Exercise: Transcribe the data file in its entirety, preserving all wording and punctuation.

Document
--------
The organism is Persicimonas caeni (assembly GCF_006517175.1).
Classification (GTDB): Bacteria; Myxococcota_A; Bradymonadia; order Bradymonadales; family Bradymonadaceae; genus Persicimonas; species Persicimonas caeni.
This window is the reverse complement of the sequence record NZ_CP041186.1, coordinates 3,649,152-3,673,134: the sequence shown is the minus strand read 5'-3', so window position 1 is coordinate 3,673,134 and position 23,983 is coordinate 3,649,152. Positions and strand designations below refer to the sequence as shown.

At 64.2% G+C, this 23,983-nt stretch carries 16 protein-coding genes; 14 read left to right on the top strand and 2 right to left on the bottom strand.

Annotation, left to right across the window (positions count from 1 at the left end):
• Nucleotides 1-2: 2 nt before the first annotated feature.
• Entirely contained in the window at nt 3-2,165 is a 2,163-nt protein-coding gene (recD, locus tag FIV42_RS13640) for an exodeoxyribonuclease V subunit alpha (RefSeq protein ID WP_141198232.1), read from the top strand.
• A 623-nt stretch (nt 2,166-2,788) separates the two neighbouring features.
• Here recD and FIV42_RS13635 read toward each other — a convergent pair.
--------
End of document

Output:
The organism is Persicimonas caeni (assembly GCF_006517175.1).
Classification (GTDB): Bacteria; Myxococcota_A; Bradymonadia; order Bradymonadales; family Bradymonadaceae; genus Persicimonas; species Persicimonas caeni.
This window is the reverse complement of the sequence record NZ_CP041186.1, coordinates 3,649,152-3,673,134: the sequence shown is the minus strand read 5'-3', so window position 1 is coordinate 3,673,134 and position 23,983 is coordinate 3,649,152. Positions and strand designations below refer to the sequence as shown.

At 64.2% G+C, this 23,983-nt stretch carries 16 protein-coding genes; 14 read left to right on the top strand and 2 right to left on the bottom strand.

Annotation, left to right across the window (positions count from 1 at the left end):
• Nucleotides 1-2: 2 nt before the first annotated feature.
• Entirely contained in the window at nt 3-2,165 is a 2,163-nt protein-coding gene (recD, locus tag FIV42_RS13640) for an exodeoxyribonuclease V subunit alpha (RefSeq protein ID WP_141198232.1), read from the top strand.
• A 623-nt stretch (nt 2,166-2,788) separates the two neighbouring features.
• Here recD and FIV42_RS13635 read toward each other — a convergent pair.